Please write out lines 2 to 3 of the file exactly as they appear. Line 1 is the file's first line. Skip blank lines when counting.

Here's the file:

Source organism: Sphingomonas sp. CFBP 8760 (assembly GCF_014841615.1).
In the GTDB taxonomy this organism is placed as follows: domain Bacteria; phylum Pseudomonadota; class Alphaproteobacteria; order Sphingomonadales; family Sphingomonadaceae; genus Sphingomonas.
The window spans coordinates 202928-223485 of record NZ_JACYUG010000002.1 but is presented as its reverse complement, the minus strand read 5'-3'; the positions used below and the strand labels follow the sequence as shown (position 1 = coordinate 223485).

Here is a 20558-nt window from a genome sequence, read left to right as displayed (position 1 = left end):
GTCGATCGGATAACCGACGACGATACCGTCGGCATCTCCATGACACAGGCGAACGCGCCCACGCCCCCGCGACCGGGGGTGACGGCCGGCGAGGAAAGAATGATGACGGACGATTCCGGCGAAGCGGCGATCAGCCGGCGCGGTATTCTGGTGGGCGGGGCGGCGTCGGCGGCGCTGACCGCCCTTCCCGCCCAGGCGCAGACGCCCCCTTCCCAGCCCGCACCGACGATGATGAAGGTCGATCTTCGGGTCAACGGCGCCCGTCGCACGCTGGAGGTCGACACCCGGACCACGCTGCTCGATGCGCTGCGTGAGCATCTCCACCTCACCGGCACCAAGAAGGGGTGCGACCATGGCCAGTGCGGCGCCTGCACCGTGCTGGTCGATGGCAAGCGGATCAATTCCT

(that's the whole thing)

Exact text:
In the GTDB taxonomy this organism is placed as follows: domain Bacteria; phylum Pseudomonadota; class Alphaproteobacteria; order Sphingomonadales; family Sphingomonadaceae; genus Sphingomonas.
The window spans coordinates 202928-223485 of record NZ_JACYUG010000002.1 but is presented as its reverse complement, the minus strand read 5'-3'; the positions used below and the strand labels follow the sequence as shown (position 1 = coordinate 223485).